Email Marketing Best Practices: How to Refine Nearly Every Email

December 05, 2019

Email Marketing Best Practices: How to Refine Nearly Every Email

One of the most effective ways for eCommerce store owners to drive their sales is through email marketing. It is one of the few means of marketing where you own your audience. They have already opted in to hear from you and it didn’t cost you anything to reach them. Because of this, email is a high priority for several up and coming online stores.

However, if you are sending uninteresting emails to the wrong people, it is very easy to lose email as a successful and lucrative channel. Good email marketing is relevant, personalized and timely. Understanding the core types of emails you can send to your customers is a good place to start. There are three primary categories of emails you can send:

  1. Promotional Emails
    These include receipts and updates on other post-purchases.
  2. Transactional Emails
    These are essentially sales emails, newsletters, and new product announcements.
  3. Lifecycle Emails
    These are based on a customer’s behavior, such as sending an abandoned cart email to customers who did not complete their purchase.

Creating and optimizing all of these emails, especially for anyone new to creating an email marketing strategy from scratch, can be very overwhelming. There is a wide variety of emails you can send within each category as well. Taking a glance at the campaigns run by established businesses goes to show what kind of diversity is possible.

So we have gone over the fact that there are many options and variations. However, it is very important to remember that almost all of the emails you send will generally contain a certain structure. For example, a subject line and preheader, the body content, any relevant visuals you wish to use, and a call to action. By understanding and implementing a few basic practices that have been tested and proven to be successful, you can expect to start seeing greater results from the emails you send.

Elements That Matter Prior To Opening The Email

A mistake commonly made is focusing only on the body of a marketing email. Although the content of your email is important, your subscribers aren’t even going to see it if they don’t open the email in the first place.

Convincing your subscribers to open up your email comes down to three key things:

  1. The time that your email shows up in their inbox
  2. What is written in the subject line and preheader text
  3. How you segment your list of subscribers to ensure that you are sending relevant emails to the right people who will benefit from the content

Subject Lines That Tend To Get Opened

Possibly the single most important element in deciding whether a subscriber opens your email or not is based on what is written in the subject line. Even the best email in the entire world is going to be buried under a heap of other emails in your subscribers’ inboxes if the subject line does not compel people to action.

For this reason, subject lines need much more careful consideration than many businesses give them. Fortunately, since that is of utmost importance, email marketers have done a plethora of research on what makes a subject line effective. Here are a few of our tips to consider:

  • Be Clear Over Clever: Your subject line needs to tell your subscribers what they’re going to find in the email. Although a bit of intrigue is alright, try not to rely on vague, opaque copy that could leave room for misunderstanding.
  • Keep It Short And To The Point: Since Mobile email services start to cut off subject lines after roughly 55-70 characters, you can lessen the chances of your message getting lost by making sure you stay under that maximum character amount.
  • Ask Questions: Studies have shown that phrasing a question in your subject line tends to engage and intrigue your subscribers.
  • Be Clickable Without Being Clickbait: It’s easy to get caught up in overselling your email’s content since the goal is to get as many people as possible to open it. But also keep in mind that open rates are only useful if they lead your subscribers toward your call-to-action. You want to avoid misleading them, possibly resulting in them unsubscribing altogether.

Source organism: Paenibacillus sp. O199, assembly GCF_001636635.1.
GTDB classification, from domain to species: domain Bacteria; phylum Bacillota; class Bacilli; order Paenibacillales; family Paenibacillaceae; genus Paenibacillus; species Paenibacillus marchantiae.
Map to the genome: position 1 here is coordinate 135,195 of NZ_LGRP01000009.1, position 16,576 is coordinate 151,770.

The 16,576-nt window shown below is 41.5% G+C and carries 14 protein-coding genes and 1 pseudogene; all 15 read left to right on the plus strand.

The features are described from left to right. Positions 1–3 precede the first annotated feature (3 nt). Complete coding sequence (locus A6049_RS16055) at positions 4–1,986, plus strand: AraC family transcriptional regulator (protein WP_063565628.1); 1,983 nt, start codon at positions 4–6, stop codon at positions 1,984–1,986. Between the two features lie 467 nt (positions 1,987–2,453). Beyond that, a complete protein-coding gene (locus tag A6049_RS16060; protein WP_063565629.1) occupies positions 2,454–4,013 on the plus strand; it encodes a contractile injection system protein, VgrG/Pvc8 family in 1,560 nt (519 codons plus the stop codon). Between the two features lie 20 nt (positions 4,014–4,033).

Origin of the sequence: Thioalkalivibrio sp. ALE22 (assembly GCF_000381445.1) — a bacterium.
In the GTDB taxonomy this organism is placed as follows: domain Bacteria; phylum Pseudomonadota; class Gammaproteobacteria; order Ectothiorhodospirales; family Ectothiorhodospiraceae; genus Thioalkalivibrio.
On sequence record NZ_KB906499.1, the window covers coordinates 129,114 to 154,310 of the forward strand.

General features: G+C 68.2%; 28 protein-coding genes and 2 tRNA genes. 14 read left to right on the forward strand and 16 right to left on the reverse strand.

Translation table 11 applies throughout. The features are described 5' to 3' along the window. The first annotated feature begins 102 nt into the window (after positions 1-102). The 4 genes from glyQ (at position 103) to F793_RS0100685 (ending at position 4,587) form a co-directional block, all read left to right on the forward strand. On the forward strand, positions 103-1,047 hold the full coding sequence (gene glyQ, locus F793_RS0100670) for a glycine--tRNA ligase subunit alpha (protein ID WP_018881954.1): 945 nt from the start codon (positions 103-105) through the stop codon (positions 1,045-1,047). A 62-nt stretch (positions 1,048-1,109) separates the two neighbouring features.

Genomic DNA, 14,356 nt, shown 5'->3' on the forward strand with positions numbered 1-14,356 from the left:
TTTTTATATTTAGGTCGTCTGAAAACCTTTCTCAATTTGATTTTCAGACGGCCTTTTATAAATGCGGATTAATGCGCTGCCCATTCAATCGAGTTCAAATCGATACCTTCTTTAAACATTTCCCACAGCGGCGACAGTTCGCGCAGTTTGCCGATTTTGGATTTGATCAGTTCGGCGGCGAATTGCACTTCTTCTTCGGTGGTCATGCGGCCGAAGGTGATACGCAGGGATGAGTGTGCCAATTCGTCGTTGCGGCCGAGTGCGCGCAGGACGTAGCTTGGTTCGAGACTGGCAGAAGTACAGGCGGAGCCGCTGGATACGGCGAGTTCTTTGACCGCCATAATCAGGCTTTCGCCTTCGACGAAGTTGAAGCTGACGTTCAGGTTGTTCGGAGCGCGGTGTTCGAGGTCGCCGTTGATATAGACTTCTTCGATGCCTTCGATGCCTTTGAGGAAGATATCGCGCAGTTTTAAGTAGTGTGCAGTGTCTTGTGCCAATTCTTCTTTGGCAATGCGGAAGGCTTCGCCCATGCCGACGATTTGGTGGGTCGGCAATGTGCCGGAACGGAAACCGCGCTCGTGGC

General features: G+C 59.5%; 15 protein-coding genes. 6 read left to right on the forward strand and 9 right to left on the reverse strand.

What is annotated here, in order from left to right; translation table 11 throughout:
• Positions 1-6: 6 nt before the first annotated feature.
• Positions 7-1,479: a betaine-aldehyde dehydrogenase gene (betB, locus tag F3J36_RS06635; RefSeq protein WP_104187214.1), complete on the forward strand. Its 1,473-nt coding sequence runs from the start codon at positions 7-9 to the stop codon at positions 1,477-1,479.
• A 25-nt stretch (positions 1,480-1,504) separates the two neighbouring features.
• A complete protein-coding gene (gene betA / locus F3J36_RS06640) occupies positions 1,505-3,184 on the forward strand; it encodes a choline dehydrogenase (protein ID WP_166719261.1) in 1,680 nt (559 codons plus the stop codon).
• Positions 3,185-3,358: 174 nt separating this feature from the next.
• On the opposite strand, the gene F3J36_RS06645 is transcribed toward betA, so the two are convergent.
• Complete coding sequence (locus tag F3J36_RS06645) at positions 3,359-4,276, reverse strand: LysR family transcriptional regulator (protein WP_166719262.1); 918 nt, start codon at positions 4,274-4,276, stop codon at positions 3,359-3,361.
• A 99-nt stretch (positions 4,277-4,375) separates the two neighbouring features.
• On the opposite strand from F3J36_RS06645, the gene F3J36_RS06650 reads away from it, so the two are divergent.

• Test When In Doubt: You can better understand what actually works for your specific audience by running A/B tests on your subject lines.

Choosing The Right Time To Send Your Email

You can figure out the best time to send email campaigns by testing different things to see what works, and by getting to know your customer base. Keep in mind that when you send an email is sometimes just as important as what you are sending.

The best place to start for marketing emails on behalf of online stores is to find out when your peak purchase times are. Essentially, when during the day does your store sell the most? Is there a time that seems to be quite slow? Being aware of this information gives you a glimpse into your customer’s schedules and habits, which can greatly improve your email marketing strategy. As long as you are set up for eCommerce, Google Analytics can help you track your data for peak purchase times.

Transaction emails (an order confirmation, for example) are best sent right after the purchase is made. However, Lifecycle emails require a bit more testing to get exactly right. For example, the best time to send an abandoned cart email can vary based on the reason for the abandoned order and the strategy you choose for recovering those orders.

Segmenting Your Email

It might sound a bit complicated, but it basically comes down to dividing your subscribers into smaller and more targeted groups. Most email marketing services make it pretty easy to segment your lists.

Since segmentation allows you to send more personalized emails to the right people at the right time, each email has a better chance of converting that subsection of your customers. You can segment your email list based on various factors, including:

  • Customer type
  • Level of engagement
  • Location
  • Interest in certain products or topics
  • To illustrate, you might create an email segment for new subscribers who have yet to make their first purchase. Your specific goal for that segment is to build trust that results in your new subscribers to buy for the first time. So you might include first-time deals or discounts in these types of emails to further motivate them to place an order.

    On the flip side of that coin, you could have another segment for your loyal, long-term customers who buy from you frequently and spend a lot of money with your store. Since you already know that you don’t need discounts to get those customers to make purchases, you can focus on promoting products that they may be interested in as well as showcasing your appreciation for them.